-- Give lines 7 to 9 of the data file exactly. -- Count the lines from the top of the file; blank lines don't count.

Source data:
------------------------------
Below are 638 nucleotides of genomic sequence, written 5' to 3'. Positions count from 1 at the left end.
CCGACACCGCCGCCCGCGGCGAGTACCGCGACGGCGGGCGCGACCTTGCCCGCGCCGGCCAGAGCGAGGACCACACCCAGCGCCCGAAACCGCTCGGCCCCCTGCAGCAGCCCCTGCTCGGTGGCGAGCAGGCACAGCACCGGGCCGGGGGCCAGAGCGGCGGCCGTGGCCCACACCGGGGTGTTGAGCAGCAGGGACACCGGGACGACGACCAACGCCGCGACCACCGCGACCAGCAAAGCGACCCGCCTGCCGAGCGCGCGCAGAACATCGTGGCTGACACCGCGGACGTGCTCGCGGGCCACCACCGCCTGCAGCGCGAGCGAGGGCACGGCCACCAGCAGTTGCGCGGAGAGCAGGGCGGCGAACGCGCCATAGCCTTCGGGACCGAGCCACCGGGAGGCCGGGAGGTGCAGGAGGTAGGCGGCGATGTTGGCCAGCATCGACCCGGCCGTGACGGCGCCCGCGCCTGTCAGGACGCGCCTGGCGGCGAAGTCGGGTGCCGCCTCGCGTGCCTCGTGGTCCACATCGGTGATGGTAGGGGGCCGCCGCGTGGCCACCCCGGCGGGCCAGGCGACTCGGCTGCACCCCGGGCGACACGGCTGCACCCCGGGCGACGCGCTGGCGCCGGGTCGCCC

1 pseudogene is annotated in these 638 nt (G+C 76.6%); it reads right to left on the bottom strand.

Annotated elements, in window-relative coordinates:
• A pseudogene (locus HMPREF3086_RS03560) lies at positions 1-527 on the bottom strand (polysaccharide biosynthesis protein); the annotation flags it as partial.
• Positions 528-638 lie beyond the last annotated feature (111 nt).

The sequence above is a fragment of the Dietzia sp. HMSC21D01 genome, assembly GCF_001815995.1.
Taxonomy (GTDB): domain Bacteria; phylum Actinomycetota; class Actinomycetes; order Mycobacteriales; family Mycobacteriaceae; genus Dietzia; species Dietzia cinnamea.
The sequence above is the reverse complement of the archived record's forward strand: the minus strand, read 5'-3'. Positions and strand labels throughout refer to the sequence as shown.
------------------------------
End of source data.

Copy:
The sequence above is a fragment of the Dietzia sp. HMSC21D01 genome, assembly GCF_001815995.1.
Taxonomy (GTDB): domain Bacteria; phylum Actinomycetota; class Actinomycetes; order Mycobacteriales; family Mycobacteriaceae; genus Dietzia; species Dietzia cinnamea.
The sequence above is the reverse complement of the archived record's forward strand: the minus strand, read 5'-3'. Positions and strand labels throughout refer to the sequence as shown.